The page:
Why still go for an battery upgrade?

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Oostenrijker

Well-known member
Joined
Jul 19, 2023
Messages
117
Thanks to Tesla, shaking up the EV market: I'm sure the value of my used Nissan Leaf dropped with several € 1000 in a month. However the same is true for 62kWh Leaf's.

So I just did a search on a Dutch used car website: the cheapest 62kWh I could find was € € 22.400 totally. Muxsan in the Netherlands charges € 10.490 for a 40kWh pack. And € 15.490 for a 62kWh pack!

Doesn't this hurt a lot for all the people who went ahead, and had a battery extender placed? One of these battery extenders, recently caught fire in the Netherlands. I wouldn't even consider it, but also the investment is a lot. A 22kWh extender sets you back €10.990 and you will have to deal, with a company who is know of providing bad aftersales ( see Google reviews).

Now I won't go ahead and waste my money: I just have mine 40kWh Tekna for 4 months, and still have some issues to solve with Nissan dealership I bought it from. Believe me: Dutch people are sloppy, can't even replace a windshield properly. And they damaged my car interior in the process.... so that's the source of my frustration.

And I hadn't bought it in the first place, if they told me it was involved in an accident. By putting green license plates, they covered up the damaged license plate. Ah well.... since sometimes the range isn't enough, it got me thinking to change to a 62kWh on some point.

Now obviously isn't the right time: unless I would get a good deal, which is unlikely now that the value of our Leaf's dropped so much. But still € 22.000 for a 62kWh Leaf? Ofcourse I won't buy a N Connecta, it should be a Tekna atleast!

Or perhaps an 3 Zero limited edition: but I guess, the longer I wait, the cheaper they get. I just also found a 3 Zero limited edition for € 21950 totally. And obviously, I won't make the same mistake again to buy a Leaf without checking Leafspy.

But my point being is: buying an 62kWh Leaf second hand, is cheaper than investing in a battery extender. Or replacing the battery, and that aren't even new ones. Those batteries come from Leaf's involved in accidents for example. Because Nissan doesn't sell any of these batteries, to third parties like Muxsan.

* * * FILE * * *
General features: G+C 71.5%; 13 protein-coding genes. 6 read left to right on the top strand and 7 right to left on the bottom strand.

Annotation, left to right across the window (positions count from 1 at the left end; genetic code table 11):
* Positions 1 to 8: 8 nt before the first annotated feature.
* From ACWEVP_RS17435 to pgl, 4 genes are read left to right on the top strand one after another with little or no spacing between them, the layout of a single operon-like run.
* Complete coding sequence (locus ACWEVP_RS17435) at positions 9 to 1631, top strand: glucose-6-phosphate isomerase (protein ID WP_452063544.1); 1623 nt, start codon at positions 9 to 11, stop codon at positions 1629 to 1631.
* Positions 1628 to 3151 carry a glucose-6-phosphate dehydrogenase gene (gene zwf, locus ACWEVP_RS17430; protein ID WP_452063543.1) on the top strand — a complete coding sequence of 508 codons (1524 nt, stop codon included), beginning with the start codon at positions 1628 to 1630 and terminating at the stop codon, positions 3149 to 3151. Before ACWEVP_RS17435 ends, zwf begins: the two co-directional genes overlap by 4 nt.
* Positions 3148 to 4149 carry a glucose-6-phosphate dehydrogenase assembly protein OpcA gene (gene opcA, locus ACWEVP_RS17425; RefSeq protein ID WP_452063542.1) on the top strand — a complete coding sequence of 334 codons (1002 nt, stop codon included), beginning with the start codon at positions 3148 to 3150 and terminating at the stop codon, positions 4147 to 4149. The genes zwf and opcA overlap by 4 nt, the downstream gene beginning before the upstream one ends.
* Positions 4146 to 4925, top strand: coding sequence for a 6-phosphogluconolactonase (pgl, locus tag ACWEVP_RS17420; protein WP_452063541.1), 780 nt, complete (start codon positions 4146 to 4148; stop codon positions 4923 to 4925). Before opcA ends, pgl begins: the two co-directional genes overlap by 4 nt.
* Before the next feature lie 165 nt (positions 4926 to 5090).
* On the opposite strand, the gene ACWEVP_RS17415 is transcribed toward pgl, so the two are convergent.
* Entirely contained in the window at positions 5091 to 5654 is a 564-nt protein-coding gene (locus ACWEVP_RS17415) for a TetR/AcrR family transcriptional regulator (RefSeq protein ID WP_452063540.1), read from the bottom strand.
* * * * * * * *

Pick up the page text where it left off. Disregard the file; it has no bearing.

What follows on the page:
I’ll second your rant! My 2015 has degraded to the point where in the winter time I’m getting range anxiety. If I forget to plug it in, or if something goes wrong with charging I won’t have enough juice to do my commute the next day. So I’m starting to look at either replacing the car or replacing the battery pack. Pack replacement prices are insane! $6k for a used 24kwh pack installed that is probably no better than the one I have. $11k if I want to get a used 40kwh pack installed. Trying to find one on eBay seems like very slim pickings and upwards of $8-10k anyway.

Doing a brief search, I see low mile 40kwh Leafs starting at $13k. Like you said, seems like a better deal to just buy a new (used) Leaf…. Or consider this EV foray a fun experiment and go back to ICE for a few years.
 
Thanks to Tesla, shaking up the EV market: I'm sure the value of my used Nissan Leaf dropped with several € 1000 in a month. However the same is true for 62kWh Leaf's.

So I just did a search on a Dutch used car website: the cheapest 62kWh I could find was € € 22.400 totally. Muxsan in the Netherlands charges € 10.490 for a 40kWh pack. And € 15.490 for a 62kWh pack!

Doesn't this hurt a lot for all the people who went ahead, and had a battery extender placed? One of these battery extenders, recently caught fire in the Netherlands. I wouldn't even consider it, but also the investment is a lot. A 22kWh extender sets you back €10.990 and you will have to deal, with a company who is know of providing bad aftersales ( see Google reviews).

Now I won't go ahead and waste my money: I just have mine 40kWh Tekna for 4 months, and still have some issues to solve with Nissan dealership I bought it from. Believe me: Dutch people are sloppy, can't even replace a windshield properly. And they damaged my car interior in the process.... so that's the source of my frustration.

And I hadn't bought it in the first place, if they told me it was involved in an accident. By putting green license plates, they covered up the damaged license plate. Ah well.... since sometimes the range isn't enough, it got me thinking to change to a 62kWh on some point.

Now obviously isn't the right time: unless I would get a good deal, which is unlikely now that the value of our Leaf's dropped so much. But still € 22.000 for a 62kWh Leaf? Ofcourse I won't buy a N Connecta, it should be a Tekna atleast!

Or perhaps an 3 Zero limited edition: but I guess, the longer I wait, the cheaper they get. I just also found a 3 Zero limited edition for € 21950 totally. And obviously, I won't make the same mistake again to buy a Leaf without checking Leafspy.